Friday, May 30, 2008

It ain't me

The other week I biked over to the train station for assorted reasons. As I was riding in, some hysterical girl flagged me down. She wanted me to call her phone which she had lost in her car. I found it amusing that she blamed her Subaru WRX for "taking" her phone. Which she eventually located under a speaker box in the trunk. If the humor escapes you, imagine me flailing my arms about and crying "Stupid phone! Fucking car! Waaaaahh!" in a high-pitched voice.

My point, you ask? Well this chick apparently felt she was entitled to have her phone not magically flee her clutches into the trunk while she wasn't looking. No doubt she gets all A's (I assume she is a college student). Maybe I'm being callous. It's the makings of societal failure when people don't learn how to take care of their own shit by the time they are grown. I guess it could be argued that the very definition of 'grown' is when you learn to take care of yourself, but whatever the fuck ever Carl Contrarian.

From "helicopter parents" to "the nanny state" it seems there are all kinds of catchy phrases moving us toward excess sheltering. Some other college kid came to an interview here the other day with their mom. Seems unnecessary, but they were hired to work as an unpaid intern at arguably the dyingist company in the whole newspaper industry. The only thing worse than young people who think the world owes them something is old people who think the world owes them something. I'm looking at you, me generation. We deserve for you to not fuck shit up too much.

One would think that as you age you tend to get more experience. And, in turn, learn from this experience. Trip over a root, then watch where you are going while walking in a forest. It's an advanced concept. But it seems that learning from mistakes is becoming a lost art. Failure is not as bad as you think. Sometimes it's necessary in order to survive. Not everyone can be an astronaut.

Probably the most frustrating part of this entitlement nonsense is the increasing lack of personal responsibility. Guess what kids, your actions have consequences. Just because a celebrity does something on TV doesn't make it OK. You may find it preferable to think you operate in some sort of vacuum, that the rules don't apply to you. But that just makes for a rude awakening when you weigh 400 pounds after eating too much everyday or get fired for posting on a personal blog when you are supposed to be working.

Thursday, May 29, 2008

FGBC: World War Z

Here's a quick hit installment of the book club -- regarding to World War Z, by Max Brooks. It's a pretty quick read. I know some have voiced their displeasure toward Brooks' previous 'Zombie Survival Guide' but this is somewhat enjoyable, if not 'good'.

The narrative takes the form of interviews -- the author talks to survivors about their experiences during the so-called Zombie War. It's an interesting style that I think adds to the book. Rather than get bogged down in one individual story, you get a broader picture of how people are dealing with the living dead the world over.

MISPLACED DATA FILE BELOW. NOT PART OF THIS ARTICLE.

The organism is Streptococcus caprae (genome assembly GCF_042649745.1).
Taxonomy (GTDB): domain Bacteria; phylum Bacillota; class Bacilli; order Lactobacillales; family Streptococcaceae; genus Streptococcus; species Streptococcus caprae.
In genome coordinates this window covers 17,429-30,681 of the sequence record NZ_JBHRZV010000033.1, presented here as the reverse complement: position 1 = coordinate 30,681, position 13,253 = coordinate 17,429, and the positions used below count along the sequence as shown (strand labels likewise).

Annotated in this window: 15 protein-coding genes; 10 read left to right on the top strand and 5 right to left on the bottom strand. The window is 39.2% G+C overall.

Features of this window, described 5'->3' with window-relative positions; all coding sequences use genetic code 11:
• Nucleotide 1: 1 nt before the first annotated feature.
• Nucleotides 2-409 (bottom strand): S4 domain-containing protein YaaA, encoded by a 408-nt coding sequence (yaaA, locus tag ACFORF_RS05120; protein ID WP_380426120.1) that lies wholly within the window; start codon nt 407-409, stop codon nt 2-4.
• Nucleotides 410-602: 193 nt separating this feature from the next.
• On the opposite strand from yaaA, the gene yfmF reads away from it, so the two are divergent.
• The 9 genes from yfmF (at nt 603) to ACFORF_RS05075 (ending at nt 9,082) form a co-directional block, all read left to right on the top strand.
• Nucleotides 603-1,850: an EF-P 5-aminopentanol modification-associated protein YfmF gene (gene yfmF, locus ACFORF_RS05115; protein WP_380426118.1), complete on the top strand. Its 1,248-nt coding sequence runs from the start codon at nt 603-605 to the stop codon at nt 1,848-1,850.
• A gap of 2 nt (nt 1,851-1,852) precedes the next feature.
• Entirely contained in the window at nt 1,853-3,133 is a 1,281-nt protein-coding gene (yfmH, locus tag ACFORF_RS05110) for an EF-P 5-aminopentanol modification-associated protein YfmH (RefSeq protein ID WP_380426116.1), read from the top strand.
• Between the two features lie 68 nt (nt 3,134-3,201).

It's largely brainless (Maybe a zombie ate it. ZING), and sometimes Brooks gets hung up stupid details. But other times the details add to the story, like how the American soldiers get psyched for battle by listening to Iron Maiden. The 'Great Panic' chapter is pretty solid with its hopeless downfall of humanity and all that.

I think the best parts of this book are when the character's stories offer veiled comment on modern day issues like energy policy and environmentalism. And no, I can't think of specific examples. But the part about the Japanese guy blinded at Hiroshima finally finding his true purpose by killing the undead may have something to do with it.

Bottom line, if you like stories about zombies, you will probably enjoy this book. It's a good one for the beach. Goats grade: B minus.

When keeping it real goes wrong

Apparently the president is now taking cues from Paul Pierce and/or other ballers of baskets. Hopefully we can look forward to him taunting the president of Iran by doing the old 'proudly display your jersey by holding it out in front of you' move. Sound diplomacy.

Wednesday, May 28, 2008

Road trip: NYC

As you may or may not know, the goats took a trip over the weekend to the biggest of apples, New York City. Here are a few things learned while wondering why Philadelphia's public transit system sucks so bad.

- Memorial Day is a great time to visit the city, as long as you avoid the tourist areas. A lot of native New Yorkers are out of town, which means you can actually find a place to sit at Union Square or on the 6 train.

- The "Chinatown bus" is a revelation. I guess eastcoast city dwellers have known about it for years, but I come late to every party. In summary: Only costs 10 dollars, runs every hour, and they let you toss your bike underneath. Plus you get the bonus of watching an old man complain about the service to the chinese woman behind the counter, to which she responds, "Is how I talk." I'm going to go out on a limb and say this the best way to get from Philly to New York (and possibly DC), until they finally invent hoverbikes.

- Speaking of bikes, getting around the city is pretty fun on them. Except when you wreck. But a knee scrape can easily be mended with a field dressing, as long as you have a roll of duct tape and a feminine pad.